Is Folic Acid and Folate the Same Thing?
Folate is natural vitamin. Folate present in a wide variety of green vegetables and fruits. It is the naturally-occurring form of vitamin B9. It is derived from the Latin word called “folium,” which means leaf. It is rich in dark green leafy vegetables among the natural nutritional sources of folate. It is a common B vitamers term under which a number of chemically related compounds with similar nutritional properties are placed for instance, folic acid and its congeners, including tetrahydrofolic acid (the activated form of the vitamin), methyltetrahydrofolate (the primary form found in the serum), methenyltetrahydrofolate, folinic acid, and folacin. Generally, natural folate loses its stability while cooking and the bioavailability of food folate is generally lower when compared to other derivatives. Folate bioavailability is defined as the proportion of an ingested amount of folate that is absorbed in the gut and that becomes available for metabolic processes.
Folic Acid – A Synthetic form
Folic acid is a synthetic form of vitamin B9, also known as pteroylmonoglutamicacid. When compared to folate, folic acid is more fully oxidized, stable and bioavailable. Hence it is used in supplements and added as fortified food to many products in the western countries. High intake of folic acid by women of childbearing age reduces the risk of neural tube defects in the infants of these women. As of 2007, fifty-two countries worldwide had national regulations mandating folic acid fortification of wheat flour. Folic acid is also found in supplements and multivitamins.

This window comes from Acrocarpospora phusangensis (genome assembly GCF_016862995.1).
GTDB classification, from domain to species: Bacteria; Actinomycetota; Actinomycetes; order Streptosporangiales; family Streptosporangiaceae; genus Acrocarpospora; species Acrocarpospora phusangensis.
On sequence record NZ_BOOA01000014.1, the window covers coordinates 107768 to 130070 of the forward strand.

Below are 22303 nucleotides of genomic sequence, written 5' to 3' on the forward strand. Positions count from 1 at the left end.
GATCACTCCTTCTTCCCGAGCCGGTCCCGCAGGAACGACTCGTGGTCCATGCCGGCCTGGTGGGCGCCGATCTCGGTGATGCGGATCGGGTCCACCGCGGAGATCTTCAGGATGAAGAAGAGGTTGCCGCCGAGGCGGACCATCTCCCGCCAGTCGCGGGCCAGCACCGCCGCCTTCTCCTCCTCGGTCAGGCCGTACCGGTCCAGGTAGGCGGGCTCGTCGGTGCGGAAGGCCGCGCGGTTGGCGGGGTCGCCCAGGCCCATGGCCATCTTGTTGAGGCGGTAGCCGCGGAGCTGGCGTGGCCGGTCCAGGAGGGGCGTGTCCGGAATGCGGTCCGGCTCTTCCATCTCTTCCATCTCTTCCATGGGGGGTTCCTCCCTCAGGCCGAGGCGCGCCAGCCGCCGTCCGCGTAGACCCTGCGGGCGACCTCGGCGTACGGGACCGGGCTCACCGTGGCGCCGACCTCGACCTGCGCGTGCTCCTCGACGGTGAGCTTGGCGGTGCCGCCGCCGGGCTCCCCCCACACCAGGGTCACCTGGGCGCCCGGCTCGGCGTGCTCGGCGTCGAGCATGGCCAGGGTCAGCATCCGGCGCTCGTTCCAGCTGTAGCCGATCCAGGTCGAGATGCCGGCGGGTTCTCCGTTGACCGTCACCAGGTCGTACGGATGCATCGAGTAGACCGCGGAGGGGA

The majority of folic acid is converted to the active form of vitamins by an enzyme dihydrofolate reductase. However, the presence of detectable amounts of unmetabolized folic acid in the blood of individuals who have consumed supplements or fortified foods has attracted attention in recent years. These unmetabolized folic acid have been associated with several health problems. The proportion of women with detectable levels of unmetabolized folic acid increased from 65% to 100% after 12 weeks of supplementation.
High levels of unmetabolized folic acid have been associated with increased risk of colorectal adenomas and breast cancer. The unmetabolized folic acid in the blood can accelerate the growth of preneoplastic lesions. Large amounts of folic acid can correct the megaloblastic anemia, but not the neurological damage, that can result from vitamin B12 deficiency. Some experts have therefore been concerned that high folic acid intakes might “mask” vitamin B12 deficiency until its neurological consequences become irreversible. It is still unknown and controversial that the amount of folic acid supplementation that might cause harm.
Folate is a broad term for a group of water-soluble b-vitamins. It is naturally present in all green leafy vegetables and fruits which easily loses its stability while cooking whereas, folic acid is a synthetic form. It is available in fully oxidized state and most stable form of the vitamin, which is used in supplements and fortified foods. At present, there are increasing concerns that exposure to unmetabolized folic acid, which results from folic acid intakes that overwhelm the liver’s metabolic capacity, may be associated with adverse effects like malignancy.